By Rep. RICK WEST
Growing up, I knew a lot of kids who were not sure what they wanted to do after they graduated high school. Some considered a four-year college but couldn’t stomach the cost or time commitment.
Others mulled over community college but weren’t sure what they wanted to study. And some folks knew exactly what they wanted for their future. For a lot of those folks who wanted to learn a specific trade, career tech centers were the perfect option then – and they are still a perfect option today.
Kiamichi Technology Center has multiple locations in our part of the state and dozens of programs for interested students. This trade-oriented education is irreplaceable in today’s market. Students can learn everything from welding to culinary arts, and the skills they gain lead graduates to finding jobs quickly after finishing school.
Many grads stay in LeFlore County to work. They pay taxes, invest in their neighborhoods and grow their own businesses. Kiamichi’s slogan is “Motivate, educate, elevate,” and that’s exactly what the staff at Kiamichi does. It’s an invaluable resource to our community.
Learning a trade can be a turning point for anyone, but these specialized skills are instrumental for our state’s incarcerated population. Fortunately, the Jim E. Hamilton Correctional Center in Hodgen offers an expansive vocational training program through something called a CareerTech Skills Center. Inmates have the ability to choose from seven different skills, including things like air conditioning and refrigeration to transmission repair.
The skills centers across the state have been part of the Department of Corrections for more than 45 years now. The program started right here at the Jim Hamilton Correctional Center, and it has expanded hand over foot. Education and skill training play crucial roles in achieving success after incarceration, and these programs offer inmates an opportunity to make positive changes in their lives.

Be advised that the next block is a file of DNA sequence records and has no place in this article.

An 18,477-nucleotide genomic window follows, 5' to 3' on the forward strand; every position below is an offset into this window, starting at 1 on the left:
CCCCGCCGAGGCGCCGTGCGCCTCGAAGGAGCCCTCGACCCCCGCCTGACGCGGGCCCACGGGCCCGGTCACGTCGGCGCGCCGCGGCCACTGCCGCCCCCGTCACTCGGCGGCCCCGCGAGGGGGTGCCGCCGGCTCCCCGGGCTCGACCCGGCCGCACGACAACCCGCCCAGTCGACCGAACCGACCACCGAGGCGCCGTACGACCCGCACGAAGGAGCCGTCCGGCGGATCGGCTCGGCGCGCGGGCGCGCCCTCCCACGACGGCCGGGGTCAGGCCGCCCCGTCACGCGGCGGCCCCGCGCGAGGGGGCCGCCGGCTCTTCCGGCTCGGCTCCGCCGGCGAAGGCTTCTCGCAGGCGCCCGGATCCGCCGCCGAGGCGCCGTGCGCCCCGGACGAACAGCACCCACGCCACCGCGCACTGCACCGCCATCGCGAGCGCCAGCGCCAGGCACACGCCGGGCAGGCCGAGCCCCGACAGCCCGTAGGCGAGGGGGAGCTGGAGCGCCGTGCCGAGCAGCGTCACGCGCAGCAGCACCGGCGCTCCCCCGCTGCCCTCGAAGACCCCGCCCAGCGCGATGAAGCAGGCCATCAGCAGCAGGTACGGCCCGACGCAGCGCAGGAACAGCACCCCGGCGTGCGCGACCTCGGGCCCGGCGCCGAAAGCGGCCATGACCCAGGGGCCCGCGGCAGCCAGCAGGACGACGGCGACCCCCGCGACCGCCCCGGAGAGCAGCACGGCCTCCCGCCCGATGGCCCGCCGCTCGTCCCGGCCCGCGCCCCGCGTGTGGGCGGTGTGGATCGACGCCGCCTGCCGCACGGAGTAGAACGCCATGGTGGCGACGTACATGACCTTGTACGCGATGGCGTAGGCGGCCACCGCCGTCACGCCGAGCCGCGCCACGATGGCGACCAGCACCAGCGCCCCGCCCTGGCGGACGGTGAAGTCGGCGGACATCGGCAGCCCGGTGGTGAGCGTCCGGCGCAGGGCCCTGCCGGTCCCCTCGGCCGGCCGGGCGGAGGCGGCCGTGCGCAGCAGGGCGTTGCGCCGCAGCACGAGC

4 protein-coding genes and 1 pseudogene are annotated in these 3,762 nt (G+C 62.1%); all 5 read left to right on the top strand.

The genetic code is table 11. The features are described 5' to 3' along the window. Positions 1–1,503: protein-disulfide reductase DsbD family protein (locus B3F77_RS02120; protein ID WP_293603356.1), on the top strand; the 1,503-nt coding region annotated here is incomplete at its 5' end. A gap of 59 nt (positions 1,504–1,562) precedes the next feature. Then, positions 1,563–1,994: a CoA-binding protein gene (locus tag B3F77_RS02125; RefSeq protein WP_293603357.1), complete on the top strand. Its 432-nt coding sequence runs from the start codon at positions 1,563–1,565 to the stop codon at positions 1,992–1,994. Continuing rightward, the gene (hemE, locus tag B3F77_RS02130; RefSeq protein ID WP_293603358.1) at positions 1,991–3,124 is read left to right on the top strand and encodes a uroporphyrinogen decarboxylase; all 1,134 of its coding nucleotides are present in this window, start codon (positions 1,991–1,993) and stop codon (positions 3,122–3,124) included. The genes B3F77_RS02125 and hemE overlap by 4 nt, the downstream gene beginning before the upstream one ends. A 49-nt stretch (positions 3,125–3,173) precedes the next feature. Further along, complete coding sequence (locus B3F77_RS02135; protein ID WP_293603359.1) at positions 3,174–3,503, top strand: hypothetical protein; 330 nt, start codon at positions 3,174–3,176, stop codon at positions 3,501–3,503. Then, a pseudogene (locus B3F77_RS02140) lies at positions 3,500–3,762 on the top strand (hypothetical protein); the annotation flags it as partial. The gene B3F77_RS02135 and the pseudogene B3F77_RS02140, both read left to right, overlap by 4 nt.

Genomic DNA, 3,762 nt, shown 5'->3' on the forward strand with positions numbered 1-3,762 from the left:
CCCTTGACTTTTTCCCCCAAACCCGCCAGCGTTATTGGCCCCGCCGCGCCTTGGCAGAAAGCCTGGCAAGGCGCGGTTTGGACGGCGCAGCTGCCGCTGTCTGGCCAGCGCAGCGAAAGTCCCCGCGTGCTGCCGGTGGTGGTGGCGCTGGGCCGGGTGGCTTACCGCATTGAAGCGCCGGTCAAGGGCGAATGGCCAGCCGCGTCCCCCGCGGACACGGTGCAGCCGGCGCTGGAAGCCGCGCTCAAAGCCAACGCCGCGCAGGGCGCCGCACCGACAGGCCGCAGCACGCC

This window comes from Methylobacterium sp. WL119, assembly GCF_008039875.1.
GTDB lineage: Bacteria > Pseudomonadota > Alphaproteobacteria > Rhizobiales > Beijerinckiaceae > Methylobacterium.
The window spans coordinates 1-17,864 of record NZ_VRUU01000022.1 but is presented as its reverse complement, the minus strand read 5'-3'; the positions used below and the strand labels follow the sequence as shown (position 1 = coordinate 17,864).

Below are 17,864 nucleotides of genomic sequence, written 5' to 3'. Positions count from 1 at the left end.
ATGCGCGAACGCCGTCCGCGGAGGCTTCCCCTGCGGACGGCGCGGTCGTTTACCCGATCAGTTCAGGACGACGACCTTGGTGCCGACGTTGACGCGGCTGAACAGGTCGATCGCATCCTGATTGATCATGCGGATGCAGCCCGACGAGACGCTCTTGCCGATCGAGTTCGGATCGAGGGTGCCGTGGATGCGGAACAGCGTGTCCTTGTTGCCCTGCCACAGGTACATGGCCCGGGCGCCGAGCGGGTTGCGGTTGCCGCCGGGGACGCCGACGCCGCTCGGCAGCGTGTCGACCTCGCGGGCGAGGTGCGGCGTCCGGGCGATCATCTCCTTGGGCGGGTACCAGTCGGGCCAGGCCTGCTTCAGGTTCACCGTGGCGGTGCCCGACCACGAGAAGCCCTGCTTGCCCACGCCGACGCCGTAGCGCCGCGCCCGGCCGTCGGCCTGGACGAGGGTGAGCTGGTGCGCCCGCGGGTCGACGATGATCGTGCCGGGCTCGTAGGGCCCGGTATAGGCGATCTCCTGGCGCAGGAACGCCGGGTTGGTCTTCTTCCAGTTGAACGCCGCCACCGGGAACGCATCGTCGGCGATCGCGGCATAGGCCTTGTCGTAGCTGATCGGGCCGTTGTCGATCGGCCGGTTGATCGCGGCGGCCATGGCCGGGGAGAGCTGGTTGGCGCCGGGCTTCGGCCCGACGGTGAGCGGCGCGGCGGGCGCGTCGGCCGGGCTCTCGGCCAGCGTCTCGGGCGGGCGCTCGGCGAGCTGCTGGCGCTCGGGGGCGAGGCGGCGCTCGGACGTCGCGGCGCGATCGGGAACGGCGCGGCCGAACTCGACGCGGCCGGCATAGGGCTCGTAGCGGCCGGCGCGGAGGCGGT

Even still, there are plenty of obstacles for inmates leaving prison. These folks have court fines to repay, housing to track down and transportation to arrange. Men and women who are able to obtain a vocational training education are often one step ahead after being discharged, but it doesn’t mean they’re in the clear.
I believe there’s more we can do to help these individuals. Oklahoma has the second highest incarceration rate in the country, and more than half of the state’s inmates are doing time for nonviolent offenses.
For men and women who are in prison for driving under the influence, it can cost thousands of dollars to regain a driver’s license. I strongly believe there are penalties to pay for breaking the law, but the current penalties can be unachievable for people who are trying desperately to get back on track.
Maybe we could look at provisional licenses for ex-inmates with jobs. Maybe we could lessen the fees required to reinstate a license. No matter what, we have got to do something to make sure the training these inmates receive doesn’t go to waste because someone cannot get to work.
As always, I’m here if you need me. Our special legislative session begins Sept. 25, and I’ll update you on that in my next article. In the meantime, don’t hesitate to reach out by calling 405-557-7413 or emailing [email protected]. Thanks and God bless.
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